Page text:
3 MIN. DE LECTURA
(Adds details on economy, MRV comment, information on results)
By Juliana Schincariol
RIO DE JANEIRO, March 5 (Reuters) - MRV Engenharia e Participações SA, Brazil's largest low-income homebuilder, on Thursday missed fourth-quarter profit estimates after expenses soared amid the fastest inflation in about a decade.
The Belo Horizonte, Brazil-based builder controlled by billionaire Rubens Menin and his family earned 103 million reais ($34.3 million) in the quarter, according to a securities filing. The result fell short of the 112.7 million real profit estimate in a Reuters poll of seven analysts.
On an annual basis, MRV posted a 42.1 percent jump in fourth-quarter earnings that reflected efforts to contain building costs and a steep decline in financial and other debt-servicing expenses. On a quarterly basis, earnings plunged 23.9 percent as inflation helped stoke a jump in sales, general and administrative expenses.
MRV and fellow homebuilders were widely expected to deliver weak results due to the mounting impact of a slowing economy. Sales and new project launches fell across the industry in 2014, with most builders focused on cutting unwanted inventory in preparation for a period of weaker demand.
The Brazilian economy will probably contract this year at the steepest pace in more than two decades, leading to financial worries among potential homeowners and driving consumer confidence to a record low.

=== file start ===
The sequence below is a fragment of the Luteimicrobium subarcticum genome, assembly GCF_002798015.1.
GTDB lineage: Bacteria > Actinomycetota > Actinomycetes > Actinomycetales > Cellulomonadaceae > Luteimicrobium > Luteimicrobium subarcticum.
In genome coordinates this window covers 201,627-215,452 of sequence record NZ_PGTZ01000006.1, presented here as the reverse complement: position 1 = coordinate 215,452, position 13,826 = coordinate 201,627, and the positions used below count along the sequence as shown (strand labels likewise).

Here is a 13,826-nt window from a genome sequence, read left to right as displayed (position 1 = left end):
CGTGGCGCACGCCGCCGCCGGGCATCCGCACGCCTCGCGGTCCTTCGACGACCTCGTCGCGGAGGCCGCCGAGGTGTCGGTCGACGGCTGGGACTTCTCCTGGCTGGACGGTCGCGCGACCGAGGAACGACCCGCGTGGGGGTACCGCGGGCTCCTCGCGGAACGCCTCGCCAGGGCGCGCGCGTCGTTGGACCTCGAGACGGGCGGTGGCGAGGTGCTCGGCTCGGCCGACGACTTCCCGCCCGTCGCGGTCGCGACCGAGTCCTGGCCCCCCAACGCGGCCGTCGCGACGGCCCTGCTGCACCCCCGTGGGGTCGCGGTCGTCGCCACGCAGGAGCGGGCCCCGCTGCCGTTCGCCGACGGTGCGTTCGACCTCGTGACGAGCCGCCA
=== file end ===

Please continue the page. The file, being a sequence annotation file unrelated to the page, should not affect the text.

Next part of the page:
"This year will be the year of austerity," Rafael Menin, co-chief executive officer of MRV, said in an interview.
He said project sale cancellations should remain stable at around the same level as 2014, of 1.44 billion reais. Deliveries rose 37 percent last year.
Net revenue rose 18.7 percen to 1.128 billion reais, above the poll's estimate of 1.108 billion reais. Sales, general and administrative expenses jumped to 189 million reais in the fourth quarter from 134 million reais a year earlier, the filing said.
Earnings before interest, tax, depreciation and amortization, a gauge of operational profits known as EBITDA, rose 12 percent to 164 million reais, slightly below the poll's 168 million reais.
$1 = 3.003 Brazilian reais Writing by Guillermo Parra-Bernal; Editing by Andrew Hay